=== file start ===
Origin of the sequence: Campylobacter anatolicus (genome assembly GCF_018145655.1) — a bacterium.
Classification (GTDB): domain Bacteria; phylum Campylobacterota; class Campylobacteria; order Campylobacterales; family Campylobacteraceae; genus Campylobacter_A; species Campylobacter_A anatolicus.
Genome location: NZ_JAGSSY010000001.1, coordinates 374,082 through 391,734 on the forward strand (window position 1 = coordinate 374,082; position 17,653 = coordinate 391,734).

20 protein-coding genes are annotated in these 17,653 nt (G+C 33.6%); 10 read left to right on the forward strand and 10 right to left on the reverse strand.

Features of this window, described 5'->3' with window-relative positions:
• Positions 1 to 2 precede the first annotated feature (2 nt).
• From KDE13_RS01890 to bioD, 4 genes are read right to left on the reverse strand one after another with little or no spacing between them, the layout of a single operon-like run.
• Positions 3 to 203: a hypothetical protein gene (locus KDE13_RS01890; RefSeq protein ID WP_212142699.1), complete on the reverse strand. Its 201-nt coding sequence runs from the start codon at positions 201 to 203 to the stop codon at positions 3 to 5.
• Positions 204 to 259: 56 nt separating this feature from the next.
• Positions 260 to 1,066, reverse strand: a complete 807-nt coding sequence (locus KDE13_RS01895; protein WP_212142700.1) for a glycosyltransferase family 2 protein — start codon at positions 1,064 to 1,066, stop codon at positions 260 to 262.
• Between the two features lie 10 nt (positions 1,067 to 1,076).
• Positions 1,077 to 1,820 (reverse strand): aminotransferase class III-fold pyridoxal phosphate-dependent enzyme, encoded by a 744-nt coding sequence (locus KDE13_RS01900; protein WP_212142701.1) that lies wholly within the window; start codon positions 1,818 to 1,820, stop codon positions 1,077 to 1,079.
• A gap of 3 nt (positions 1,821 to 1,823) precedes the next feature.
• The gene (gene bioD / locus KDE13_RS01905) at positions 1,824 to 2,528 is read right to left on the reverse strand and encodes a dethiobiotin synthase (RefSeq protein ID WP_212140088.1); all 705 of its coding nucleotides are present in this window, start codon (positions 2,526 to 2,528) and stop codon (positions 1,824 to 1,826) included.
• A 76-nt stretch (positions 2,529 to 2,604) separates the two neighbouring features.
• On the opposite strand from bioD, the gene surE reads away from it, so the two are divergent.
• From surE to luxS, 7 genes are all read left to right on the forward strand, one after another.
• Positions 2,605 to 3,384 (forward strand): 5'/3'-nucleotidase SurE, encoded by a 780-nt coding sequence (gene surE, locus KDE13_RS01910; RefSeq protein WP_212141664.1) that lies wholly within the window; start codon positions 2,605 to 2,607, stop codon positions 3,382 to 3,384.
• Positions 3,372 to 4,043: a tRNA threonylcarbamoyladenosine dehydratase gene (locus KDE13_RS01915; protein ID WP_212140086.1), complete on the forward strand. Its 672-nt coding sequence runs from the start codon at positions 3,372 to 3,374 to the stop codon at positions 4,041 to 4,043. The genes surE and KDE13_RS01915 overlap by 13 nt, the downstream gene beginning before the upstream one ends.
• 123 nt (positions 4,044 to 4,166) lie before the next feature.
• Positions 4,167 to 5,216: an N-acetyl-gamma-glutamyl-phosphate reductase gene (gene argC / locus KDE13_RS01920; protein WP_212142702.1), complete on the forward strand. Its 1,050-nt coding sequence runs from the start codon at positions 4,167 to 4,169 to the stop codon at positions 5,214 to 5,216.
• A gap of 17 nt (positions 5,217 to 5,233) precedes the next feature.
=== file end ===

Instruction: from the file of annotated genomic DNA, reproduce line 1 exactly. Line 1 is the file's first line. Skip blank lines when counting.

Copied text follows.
Origin of the sequence: Campylobacter anatolicus (genome assembly GCF_018145655.1) — a bacterium.